By Dr Brandon van der Ventel

What about radiometric dating?

Many think decay of radioactive materials can prove the earth is billions of years old but this is not the case.

Radiometric dating does not measure the age directly, but rather the ratio of the radioactive (unstable) parent nucleus to the stable daughter nucleus, as well as the present decay rate. However, several assumptions need to be made to proceed with the calculation:

First, one needs to assume that there were no daughter nuclei present at the start; that is, the presence of the daughter nucleus is entirely due to the decay.

Second, there had to be no leakage of either parent or daughter nuclei into or out of the sample. But how can we be sure of any of these assumptions if no-one was present when the rocks were formed or if the change in the elements were not monitored over the entire geological history?

Third, the equation is valid only if the decay rate (?) is a constant, and there is much evidence against this.

A radiometric "date" for rock layers near a fossil is accepted only if it fits into the grand evolutionary scheme of things. If this is not the case then either new samples are taken or a different dating method is used. Notice, this is not akin to a system of 'checks-and-balances' but rather a situation where results are 'reinterpreted' in order to obey the evolutionary dogma. Also, radioactive 'dating' methods have also been known to give incorrect ages for samples of known age.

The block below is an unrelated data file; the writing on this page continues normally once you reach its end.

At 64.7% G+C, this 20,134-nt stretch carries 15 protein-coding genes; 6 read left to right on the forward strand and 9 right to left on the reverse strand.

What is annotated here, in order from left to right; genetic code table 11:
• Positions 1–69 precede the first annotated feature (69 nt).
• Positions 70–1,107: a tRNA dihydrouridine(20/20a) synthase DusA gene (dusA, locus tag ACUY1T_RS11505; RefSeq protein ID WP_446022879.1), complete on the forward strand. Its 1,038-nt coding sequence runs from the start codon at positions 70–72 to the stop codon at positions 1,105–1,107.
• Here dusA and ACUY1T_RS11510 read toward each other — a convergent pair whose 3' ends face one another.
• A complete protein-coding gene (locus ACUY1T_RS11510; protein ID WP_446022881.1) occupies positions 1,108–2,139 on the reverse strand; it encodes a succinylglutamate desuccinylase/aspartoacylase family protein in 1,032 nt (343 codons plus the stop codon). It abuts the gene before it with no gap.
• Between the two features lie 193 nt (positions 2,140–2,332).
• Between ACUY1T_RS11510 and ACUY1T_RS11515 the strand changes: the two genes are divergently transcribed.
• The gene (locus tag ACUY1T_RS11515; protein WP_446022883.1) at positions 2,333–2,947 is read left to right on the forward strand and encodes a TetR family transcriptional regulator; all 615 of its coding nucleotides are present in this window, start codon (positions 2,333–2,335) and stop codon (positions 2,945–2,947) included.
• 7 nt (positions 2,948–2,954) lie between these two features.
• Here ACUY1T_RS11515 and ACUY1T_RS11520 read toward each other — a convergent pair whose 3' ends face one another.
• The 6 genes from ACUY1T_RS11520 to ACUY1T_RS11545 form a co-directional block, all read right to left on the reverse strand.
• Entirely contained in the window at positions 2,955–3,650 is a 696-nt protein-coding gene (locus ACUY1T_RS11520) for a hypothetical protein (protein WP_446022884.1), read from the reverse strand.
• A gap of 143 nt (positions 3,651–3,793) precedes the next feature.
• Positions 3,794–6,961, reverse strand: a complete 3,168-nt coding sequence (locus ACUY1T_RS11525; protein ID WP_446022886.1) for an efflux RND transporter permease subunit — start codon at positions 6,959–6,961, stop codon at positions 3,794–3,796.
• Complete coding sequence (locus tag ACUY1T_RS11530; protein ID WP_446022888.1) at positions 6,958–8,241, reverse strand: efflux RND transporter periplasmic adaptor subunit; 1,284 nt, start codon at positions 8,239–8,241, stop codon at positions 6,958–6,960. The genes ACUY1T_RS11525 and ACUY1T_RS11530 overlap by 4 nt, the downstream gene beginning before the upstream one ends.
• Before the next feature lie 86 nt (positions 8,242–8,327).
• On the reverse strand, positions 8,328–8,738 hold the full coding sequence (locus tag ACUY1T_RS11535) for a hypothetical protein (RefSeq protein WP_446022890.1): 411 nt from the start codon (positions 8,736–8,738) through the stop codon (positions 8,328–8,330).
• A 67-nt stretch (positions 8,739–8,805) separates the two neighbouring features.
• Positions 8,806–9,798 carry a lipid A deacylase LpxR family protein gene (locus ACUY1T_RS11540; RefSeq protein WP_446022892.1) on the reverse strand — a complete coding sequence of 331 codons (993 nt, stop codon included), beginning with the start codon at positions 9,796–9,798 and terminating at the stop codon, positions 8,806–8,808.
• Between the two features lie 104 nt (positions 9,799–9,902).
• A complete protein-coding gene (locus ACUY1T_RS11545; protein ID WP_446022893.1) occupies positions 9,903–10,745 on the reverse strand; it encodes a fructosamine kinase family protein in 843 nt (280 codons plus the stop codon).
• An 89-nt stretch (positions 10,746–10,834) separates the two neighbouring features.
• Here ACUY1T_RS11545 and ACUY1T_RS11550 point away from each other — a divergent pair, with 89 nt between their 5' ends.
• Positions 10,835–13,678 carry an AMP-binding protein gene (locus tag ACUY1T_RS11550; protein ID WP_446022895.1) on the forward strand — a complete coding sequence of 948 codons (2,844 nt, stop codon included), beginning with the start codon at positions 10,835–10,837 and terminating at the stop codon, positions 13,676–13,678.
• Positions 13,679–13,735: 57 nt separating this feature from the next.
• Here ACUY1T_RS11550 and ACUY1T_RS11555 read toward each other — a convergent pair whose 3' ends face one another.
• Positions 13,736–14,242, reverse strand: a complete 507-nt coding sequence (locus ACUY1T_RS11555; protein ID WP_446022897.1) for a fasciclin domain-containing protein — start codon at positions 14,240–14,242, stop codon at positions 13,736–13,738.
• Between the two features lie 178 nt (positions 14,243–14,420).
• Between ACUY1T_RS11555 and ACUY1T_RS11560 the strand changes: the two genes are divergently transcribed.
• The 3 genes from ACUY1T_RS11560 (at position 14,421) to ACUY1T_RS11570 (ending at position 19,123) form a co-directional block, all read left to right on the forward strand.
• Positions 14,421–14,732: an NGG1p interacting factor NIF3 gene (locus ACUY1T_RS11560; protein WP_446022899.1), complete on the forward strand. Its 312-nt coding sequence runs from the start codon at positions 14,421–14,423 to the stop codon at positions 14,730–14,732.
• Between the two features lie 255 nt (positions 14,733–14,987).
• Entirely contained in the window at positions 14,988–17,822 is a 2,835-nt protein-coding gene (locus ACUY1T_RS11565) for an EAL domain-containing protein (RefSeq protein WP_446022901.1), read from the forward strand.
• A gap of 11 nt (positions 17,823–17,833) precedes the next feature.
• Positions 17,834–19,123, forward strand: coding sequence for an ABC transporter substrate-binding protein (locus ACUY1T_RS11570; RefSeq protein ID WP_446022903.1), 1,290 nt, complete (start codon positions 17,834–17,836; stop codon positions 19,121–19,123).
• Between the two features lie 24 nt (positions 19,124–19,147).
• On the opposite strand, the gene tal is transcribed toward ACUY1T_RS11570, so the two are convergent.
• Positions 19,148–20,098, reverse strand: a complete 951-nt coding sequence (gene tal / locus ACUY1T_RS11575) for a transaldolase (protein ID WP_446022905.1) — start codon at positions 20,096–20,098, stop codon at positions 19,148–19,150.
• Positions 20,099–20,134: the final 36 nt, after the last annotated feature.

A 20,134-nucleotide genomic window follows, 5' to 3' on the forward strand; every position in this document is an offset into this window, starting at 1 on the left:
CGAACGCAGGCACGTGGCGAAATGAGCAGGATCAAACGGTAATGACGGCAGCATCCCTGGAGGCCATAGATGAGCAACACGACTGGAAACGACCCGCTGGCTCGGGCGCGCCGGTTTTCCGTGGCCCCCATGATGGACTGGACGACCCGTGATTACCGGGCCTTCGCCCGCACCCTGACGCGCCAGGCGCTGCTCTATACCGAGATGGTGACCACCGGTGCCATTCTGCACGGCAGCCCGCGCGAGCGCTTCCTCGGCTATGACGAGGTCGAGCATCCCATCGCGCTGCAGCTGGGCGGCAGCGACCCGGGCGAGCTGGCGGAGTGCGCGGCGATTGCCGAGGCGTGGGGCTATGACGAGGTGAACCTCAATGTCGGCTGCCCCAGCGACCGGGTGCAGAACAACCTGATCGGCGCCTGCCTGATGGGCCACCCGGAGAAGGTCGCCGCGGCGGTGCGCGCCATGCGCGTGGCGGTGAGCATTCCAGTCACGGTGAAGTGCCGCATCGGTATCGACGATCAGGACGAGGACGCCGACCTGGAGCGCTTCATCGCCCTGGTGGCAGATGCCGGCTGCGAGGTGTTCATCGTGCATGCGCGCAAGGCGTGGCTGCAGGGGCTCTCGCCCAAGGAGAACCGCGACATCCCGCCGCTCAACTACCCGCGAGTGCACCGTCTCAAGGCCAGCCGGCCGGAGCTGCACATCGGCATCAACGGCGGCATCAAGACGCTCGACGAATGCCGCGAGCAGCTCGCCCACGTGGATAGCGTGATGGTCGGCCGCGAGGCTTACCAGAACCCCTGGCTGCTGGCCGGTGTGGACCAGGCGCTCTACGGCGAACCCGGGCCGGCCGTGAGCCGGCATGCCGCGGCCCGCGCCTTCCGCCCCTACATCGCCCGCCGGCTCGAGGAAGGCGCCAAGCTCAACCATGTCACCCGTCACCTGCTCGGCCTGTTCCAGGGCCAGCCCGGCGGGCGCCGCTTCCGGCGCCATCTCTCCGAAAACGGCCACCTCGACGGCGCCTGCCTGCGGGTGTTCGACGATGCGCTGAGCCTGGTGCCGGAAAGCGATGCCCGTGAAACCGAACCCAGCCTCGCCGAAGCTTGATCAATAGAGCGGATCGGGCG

Radiocarbon dating of coal samples and diamonds actually points to a young earth. This is because carbon-14 has a half-life of between 5,000 to 6,000 years. Yet, the RATE (Radioisotopes and the Age of the Earth) research group has found coal and fossilized wood containing carbon-14 (yet 'dated' to be millions of years old). Carbon-14 is also present in diamonds, although diamond is the hardest substance on Earth, thus impervious to contamination.

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